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Travel Down The “Road to Tokyo” at The National World War II Museum

The National World War II Museum’s newest permanent exhibit “Road to Tokyo” takes visitors step by step through a mesmerizing and harrowing journey.

Explore the fascinating history of the Pacific theaters of World War II at the new Road to Tokyo galleries at the National WWII Museum in downtown New Orleans

Through detailed video and audio narration, The National World War II Museum’s newest permanent exhibit, Road to Tokyo, (opening Saturday, Dec. 12, 2015) brilliantly revisits the Allied Forces’ difficult and harrowing journey into Asia and the Pacific. Important artifacts, interactive storytelling, and a meticulous set design truly transport the visitor into the Asia-Pacific theater, where the allies fought a new enemy in unknown parts of the world.

The road to Tokyo is a complicated story to tell, and there’s no better place to learn about it than at The National World War II Museum.

What began at Pearl Harbor led forces to Tokyo Bay by way of New Guinea and Southeast Asia, the Himalayas, Burma, the islands of the Pacific, China, India, and Alaska, finally ending with the culmination of the war after nuclear bombs were dropped in Hiroshima and Nagasaki. It’s a complicated story to tell, and there’s no better place to learn about it than at The National World War II Museum.

The new exhibit is immersive for the senses with ten detailed galleries that put you seemingly in the middle of the action — helming a Navy battleship, or embedded deep in the jungle at Guadalcanal — and tell the stories of those who fought and sacrificed so much while completely unprepared for the enemies and challenges that lay ahead. It’s more than a cut-and-dry version of history, and by the end of the exhibit, you’ll feel a deeper connection to those of the greatest generation who sacrificed so much so that the world could be at peace.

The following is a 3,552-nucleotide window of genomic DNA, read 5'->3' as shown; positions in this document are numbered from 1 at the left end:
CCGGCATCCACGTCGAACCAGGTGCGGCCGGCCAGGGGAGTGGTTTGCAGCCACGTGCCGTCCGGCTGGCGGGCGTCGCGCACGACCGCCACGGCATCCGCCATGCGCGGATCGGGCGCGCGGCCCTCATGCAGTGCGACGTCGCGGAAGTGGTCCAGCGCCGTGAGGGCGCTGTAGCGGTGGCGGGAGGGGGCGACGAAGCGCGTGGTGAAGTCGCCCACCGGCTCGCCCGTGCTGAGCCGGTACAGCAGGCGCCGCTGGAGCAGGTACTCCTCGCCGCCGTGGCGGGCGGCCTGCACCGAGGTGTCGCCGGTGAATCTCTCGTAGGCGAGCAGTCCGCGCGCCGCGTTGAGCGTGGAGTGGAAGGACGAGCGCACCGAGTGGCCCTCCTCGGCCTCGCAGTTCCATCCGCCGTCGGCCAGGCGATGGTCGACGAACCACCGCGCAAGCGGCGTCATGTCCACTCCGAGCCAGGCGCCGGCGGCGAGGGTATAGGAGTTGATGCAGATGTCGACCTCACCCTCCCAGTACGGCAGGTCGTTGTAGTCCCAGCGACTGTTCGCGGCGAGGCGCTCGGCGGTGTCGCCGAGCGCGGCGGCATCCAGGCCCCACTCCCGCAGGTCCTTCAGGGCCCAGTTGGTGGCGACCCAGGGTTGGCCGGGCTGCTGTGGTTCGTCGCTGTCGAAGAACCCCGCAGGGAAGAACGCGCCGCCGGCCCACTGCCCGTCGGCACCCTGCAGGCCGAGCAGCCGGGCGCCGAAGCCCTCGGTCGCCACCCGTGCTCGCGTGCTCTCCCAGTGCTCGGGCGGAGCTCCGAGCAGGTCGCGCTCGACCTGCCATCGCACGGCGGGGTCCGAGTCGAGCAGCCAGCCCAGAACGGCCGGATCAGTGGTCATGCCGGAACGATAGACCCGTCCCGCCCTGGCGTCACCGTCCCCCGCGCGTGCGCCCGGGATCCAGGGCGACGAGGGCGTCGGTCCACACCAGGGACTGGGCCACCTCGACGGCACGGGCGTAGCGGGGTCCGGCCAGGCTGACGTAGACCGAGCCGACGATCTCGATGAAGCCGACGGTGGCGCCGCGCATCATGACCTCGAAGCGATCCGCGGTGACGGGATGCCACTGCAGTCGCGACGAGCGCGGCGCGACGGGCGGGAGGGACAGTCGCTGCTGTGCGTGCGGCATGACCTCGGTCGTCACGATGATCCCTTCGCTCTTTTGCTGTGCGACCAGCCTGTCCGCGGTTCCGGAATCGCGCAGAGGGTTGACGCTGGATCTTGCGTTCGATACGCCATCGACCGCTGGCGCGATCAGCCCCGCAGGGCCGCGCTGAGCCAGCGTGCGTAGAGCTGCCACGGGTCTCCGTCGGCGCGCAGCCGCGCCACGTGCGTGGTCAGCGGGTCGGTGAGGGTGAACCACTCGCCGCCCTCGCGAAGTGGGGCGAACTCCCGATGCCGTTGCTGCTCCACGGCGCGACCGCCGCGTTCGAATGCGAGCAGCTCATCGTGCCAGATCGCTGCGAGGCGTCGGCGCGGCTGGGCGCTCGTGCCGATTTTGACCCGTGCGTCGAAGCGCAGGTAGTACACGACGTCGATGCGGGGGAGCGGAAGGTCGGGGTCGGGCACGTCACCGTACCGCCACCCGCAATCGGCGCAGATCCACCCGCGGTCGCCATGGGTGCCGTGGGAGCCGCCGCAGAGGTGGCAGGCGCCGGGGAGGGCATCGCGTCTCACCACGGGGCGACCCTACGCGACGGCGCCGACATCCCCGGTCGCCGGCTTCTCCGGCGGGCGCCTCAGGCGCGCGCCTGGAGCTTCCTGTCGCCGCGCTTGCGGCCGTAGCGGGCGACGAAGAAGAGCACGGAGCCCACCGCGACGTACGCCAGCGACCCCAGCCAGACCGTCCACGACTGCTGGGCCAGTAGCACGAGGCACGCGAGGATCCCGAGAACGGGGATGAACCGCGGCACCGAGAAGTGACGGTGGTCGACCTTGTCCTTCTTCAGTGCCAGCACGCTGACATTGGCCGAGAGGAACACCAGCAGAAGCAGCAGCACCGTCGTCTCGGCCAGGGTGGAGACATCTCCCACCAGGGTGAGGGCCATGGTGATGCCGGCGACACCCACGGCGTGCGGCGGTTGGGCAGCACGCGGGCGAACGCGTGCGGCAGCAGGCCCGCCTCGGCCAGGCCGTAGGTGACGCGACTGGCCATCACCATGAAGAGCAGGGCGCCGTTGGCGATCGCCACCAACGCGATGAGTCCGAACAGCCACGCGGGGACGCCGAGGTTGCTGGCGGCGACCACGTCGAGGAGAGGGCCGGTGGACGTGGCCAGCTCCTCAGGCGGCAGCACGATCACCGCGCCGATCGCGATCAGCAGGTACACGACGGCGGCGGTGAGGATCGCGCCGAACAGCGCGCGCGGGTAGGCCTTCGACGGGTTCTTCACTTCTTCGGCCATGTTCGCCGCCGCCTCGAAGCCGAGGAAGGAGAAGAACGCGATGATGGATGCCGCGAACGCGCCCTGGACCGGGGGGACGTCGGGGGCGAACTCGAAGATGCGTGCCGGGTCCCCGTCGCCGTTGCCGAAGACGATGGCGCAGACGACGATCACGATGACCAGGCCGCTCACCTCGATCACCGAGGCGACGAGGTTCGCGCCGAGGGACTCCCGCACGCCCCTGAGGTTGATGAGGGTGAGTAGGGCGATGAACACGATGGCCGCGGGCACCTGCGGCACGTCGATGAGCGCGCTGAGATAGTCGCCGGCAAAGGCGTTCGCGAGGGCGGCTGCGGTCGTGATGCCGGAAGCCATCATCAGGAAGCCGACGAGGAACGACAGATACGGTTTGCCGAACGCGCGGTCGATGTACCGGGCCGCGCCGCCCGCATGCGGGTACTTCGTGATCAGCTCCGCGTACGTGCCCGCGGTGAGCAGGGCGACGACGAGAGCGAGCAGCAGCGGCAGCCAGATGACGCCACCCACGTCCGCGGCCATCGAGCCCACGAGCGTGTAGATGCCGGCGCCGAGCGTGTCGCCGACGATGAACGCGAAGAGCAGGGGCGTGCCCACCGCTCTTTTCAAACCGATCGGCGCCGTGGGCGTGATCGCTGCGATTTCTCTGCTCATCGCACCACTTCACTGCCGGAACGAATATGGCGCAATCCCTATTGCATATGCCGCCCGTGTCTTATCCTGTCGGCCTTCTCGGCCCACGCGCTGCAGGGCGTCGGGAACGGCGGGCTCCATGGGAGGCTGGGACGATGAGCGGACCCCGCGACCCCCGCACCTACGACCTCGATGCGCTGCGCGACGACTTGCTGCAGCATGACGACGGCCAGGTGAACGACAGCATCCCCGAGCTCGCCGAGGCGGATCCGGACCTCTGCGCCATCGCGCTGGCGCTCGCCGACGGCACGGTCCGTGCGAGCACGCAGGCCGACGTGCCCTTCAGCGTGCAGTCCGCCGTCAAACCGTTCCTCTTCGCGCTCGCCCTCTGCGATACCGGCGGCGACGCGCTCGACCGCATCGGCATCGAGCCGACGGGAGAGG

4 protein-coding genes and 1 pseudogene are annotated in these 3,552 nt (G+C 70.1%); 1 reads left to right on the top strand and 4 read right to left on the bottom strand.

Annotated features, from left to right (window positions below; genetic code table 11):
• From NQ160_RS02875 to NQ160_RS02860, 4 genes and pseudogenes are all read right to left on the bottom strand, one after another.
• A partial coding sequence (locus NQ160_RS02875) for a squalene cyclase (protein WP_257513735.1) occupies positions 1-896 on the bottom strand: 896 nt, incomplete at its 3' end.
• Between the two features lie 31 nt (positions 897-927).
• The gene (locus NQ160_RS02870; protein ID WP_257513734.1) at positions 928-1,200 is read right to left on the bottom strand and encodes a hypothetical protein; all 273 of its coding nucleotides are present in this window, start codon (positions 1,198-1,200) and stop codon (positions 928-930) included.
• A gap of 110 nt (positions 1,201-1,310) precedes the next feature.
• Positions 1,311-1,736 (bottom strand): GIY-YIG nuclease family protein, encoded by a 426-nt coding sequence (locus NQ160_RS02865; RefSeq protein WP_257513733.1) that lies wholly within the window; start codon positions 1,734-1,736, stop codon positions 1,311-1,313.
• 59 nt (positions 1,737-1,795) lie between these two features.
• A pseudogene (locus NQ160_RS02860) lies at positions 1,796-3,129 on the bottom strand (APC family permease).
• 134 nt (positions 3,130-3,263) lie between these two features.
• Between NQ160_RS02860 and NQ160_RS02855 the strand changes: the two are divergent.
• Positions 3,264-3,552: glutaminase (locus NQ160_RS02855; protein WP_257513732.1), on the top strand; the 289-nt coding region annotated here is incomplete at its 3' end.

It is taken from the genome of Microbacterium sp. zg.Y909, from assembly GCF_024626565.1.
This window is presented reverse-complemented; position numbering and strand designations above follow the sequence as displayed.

A Virtual Walk Down the ‘Road to Tokyo’

Explore the fascinating history of the Pacific theaters of World War II at the new Road to Tokyo galleries at the National WWII Museum in downtown New Orleans.
Immersive exhibits put you right in the middle of the action, and make the storytelling that much more real and interesting. Exhibits seamlessly integrate video and audio storytelling with artifacts in realistic environments like the recreated bridge of the USS Enterprise. The tactile experience gets you right from the beginning as you can feel the steel rivets in the floor, just as on a real battleship.
The attention to detail is part of what makes the National WWII Museum a can’t-miss attraction in New Orleans. This porthole showing the USS Ticonderoga is just one example of the many details to discover throughout the exhibit.
Get up close: more than just the uniforms, the stories behind the uniforms help illuminate a challenging part of our world’s history.
The scene shifts quickly from gallery to gallery. You’re suddenly thrust into the island palm jungles of Guadalcanal, off the northeast coast of Australia in the middle of the Pacific Ocean where the first amphibious landing of WWII occurred. Our troops were vastly underprepared for the resiliency and size of the Japanese forces, and the lengthy battle that lay ahead for them in treacherous conditions. You can feel the rocky dirt under your feet, curve your way through the jungle, as video projections with narration and wartime sounds envelop your senses all around you. This room is what the museum does best in teaching and interacting with visitors.